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Feline Pregnancy and Birth – Part 3

This article is about some of the grim but significant signs that something is wrong, along with some of the causes of neonate mortality in kittens. I will also give some basic first aid procedures, for emergencies, if vet help is unavailable. (This artilcle contains no photos / pictures).

If you do not wish to read about the grim side, please discover more articles here.

Where I have given emergency procedures / treatment below:

  • Please never administer first aid without prior discussion with your vet – Vet advice / attention should always be your first priority
  • Do Not attempt any procedure if you are not confident
  • Always thoroughly wash your hands first!

Signs Something is Wrong

These are emergency situations which will require immediate vet attention:

  • If there is bleeding during pregnancy
  • Your queen fails to deliver a kitten after 30 minutes of strong contractions or after 30 minutes of the first bubble sac being seen
  • A fowl smelling discharge is passed during or after labour (some discharge is normal but it should not smell)
  • Your queen seems weak, is staggering, trembling or collapsed
  • If your queen has hard, painful mammary glands
  • Your queen is not wanting to eat or straining to urinate
  • If any newborn kittens are regurgitating food, have discharge from their nose / eyes, have diarrhoea or cry excessively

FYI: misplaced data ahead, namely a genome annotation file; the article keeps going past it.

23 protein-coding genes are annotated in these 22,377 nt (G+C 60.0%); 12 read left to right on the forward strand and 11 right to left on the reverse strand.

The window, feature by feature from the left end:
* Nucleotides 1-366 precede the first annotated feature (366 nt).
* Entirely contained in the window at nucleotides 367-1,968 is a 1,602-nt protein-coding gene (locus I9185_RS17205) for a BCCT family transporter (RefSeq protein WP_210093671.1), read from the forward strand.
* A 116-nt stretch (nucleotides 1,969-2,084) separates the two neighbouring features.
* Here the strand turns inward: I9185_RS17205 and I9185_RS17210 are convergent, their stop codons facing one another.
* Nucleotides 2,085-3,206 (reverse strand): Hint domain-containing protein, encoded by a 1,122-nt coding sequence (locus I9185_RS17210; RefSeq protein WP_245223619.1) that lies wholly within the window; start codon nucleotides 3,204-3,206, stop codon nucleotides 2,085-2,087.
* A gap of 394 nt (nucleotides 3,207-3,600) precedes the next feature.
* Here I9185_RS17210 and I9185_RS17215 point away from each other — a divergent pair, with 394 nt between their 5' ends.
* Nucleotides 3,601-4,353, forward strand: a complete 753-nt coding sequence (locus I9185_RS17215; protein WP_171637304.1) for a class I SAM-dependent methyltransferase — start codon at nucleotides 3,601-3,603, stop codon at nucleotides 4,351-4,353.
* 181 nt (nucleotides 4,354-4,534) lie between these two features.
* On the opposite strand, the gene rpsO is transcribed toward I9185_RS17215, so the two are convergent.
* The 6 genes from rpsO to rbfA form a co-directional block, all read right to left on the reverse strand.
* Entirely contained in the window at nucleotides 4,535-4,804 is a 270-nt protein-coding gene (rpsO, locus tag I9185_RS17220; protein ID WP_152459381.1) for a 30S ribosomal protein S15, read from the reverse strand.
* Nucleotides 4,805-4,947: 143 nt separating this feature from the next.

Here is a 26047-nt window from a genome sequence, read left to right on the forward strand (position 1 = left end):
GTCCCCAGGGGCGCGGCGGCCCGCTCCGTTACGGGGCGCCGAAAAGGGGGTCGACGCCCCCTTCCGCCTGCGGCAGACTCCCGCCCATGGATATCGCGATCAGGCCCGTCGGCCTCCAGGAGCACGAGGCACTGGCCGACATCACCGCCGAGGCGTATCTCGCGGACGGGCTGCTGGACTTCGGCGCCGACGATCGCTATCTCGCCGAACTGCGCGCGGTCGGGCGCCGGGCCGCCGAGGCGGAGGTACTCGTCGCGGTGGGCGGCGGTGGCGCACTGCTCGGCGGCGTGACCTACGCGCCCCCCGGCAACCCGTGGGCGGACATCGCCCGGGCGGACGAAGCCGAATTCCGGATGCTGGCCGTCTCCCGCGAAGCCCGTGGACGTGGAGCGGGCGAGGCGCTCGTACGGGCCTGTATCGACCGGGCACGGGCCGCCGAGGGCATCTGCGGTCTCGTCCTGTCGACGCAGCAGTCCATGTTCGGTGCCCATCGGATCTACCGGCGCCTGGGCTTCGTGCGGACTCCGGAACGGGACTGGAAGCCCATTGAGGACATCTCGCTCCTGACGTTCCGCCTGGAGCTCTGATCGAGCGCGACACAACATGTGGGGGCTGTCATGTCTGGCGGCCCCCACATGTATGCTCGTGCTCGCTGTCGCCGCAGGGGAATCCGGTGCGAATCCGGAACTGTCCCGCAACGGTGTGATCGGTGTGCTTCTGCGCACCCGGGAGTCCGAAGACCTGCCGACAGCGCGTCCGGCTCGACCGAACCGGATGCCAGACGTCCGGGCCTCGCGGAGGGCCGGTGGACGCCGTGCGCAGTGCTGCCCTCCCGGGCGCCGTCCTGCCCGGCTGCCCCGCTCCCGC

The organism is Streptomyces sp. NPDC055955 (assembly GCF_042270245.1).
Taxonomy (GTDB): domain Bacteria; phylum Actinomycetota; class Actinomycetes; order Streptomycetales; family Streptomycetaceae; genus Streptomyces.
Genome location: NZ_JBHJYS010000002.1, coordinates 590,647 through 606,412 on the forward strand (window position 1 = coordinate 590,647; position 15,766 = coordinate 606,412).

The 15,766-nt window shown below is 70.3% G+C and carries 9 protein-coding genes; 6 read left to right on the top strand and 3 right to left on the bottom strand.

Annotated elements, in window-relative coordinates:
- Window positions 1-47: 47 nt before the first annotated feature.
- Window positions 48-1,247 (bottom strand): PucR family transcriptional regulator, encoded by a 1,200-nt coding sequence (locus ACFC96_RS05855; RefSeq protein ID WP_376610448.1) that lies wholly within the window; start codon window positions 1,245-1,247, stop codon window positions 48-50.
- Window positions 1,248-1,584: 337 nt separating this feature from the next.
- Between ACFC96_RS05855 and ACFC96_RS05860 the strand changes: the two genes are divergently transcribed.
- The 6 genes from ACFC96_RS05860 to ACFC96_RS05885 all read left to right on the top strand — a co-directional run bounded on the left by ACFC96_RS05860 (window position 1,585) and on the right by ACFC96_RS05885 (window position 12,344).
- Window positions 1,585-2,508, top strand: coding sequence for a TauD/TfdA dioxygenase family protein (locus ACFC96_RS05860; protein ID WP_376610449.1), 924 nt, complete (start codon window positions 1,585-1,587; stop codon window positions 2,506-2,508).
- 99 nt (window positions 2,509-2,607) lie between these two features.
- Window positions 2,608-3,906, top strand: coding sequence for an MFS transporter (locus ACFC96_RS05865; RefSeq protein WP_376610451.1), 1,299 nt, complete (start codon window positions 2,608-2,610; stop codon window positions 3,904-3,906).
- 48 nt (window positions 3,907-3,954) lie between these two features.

Important Note

Neonates are fairly tolerant of hypoxia (low oxygen); they also possess a haemoglobin type which maximises oxygen transfer effectiveness. So it is essential to persevere with attempts to revive any kittens who are reluctant to breathe. DO NOT think about giving up for at least half an hour!

Kitten Stuck in Birth Canal

If you can see a kitten stuck in the queen’s birth canal, you will need to seek immediate vet attention. If the kitten is in the correct position you can attempt to help – but please be Very Aware! You can damage a kitten whilst trying to help free it!

In an emergency, wash your hands thoroughly & sterilise if possible, before attempting the procedure. The kitten should be presented head first with its two front legs either side of the head. If the kitten is Not presented in this position or if there is resistance when pulling – You WILL need vet attention immediately.

Providing the kitten is head first with two front legs either side of the head – using a clean, warm towel, you can gently grasp the kitten. Apply traction steadily, in an arc, towards your queen’s hind (back) feet. The kitten should slide out gently.

Never pull between contractions! Always pull with contraction! Always pull gently!

Queen Not Helping Her Kitten